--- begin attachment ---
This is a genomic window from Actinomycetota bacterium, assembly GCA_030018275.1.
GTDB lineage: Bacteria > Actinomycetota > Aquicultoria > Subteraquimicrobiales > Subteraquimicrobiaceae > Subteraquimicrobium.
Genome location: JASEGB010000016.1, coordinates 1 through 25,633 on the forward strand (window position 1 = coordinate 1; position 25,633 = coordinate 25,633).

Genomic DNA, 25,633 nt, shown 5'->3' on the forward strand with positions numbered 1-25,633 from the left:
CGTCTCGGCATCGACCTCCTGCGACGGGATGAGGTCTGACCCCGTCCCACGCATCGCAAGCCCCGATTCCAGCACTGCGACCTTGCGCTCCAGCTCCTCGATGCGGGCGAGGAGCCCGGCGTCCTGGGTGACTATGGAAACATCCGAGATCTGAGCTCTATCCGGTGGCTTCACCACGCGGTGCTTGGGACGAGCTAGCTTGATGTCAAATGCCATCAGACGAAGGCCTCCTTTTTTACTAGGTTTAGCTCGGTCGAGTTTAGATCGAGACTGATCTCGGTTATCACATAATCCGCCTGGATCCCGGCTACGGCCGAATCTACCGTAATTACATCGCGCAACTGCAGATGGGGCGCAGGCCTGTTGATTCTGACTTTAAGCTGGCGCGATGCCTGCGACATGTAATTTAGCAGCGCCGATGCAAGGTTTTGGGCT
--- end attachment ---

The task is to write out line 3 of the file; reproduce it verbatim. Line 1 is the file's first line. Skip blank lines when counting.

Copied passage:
Genome location: JASEGB010000016.1, coordinates 1 through 25,633 on the forward strand (window position 1 = coordinate 1; position 25,633 = coordinate 25,633).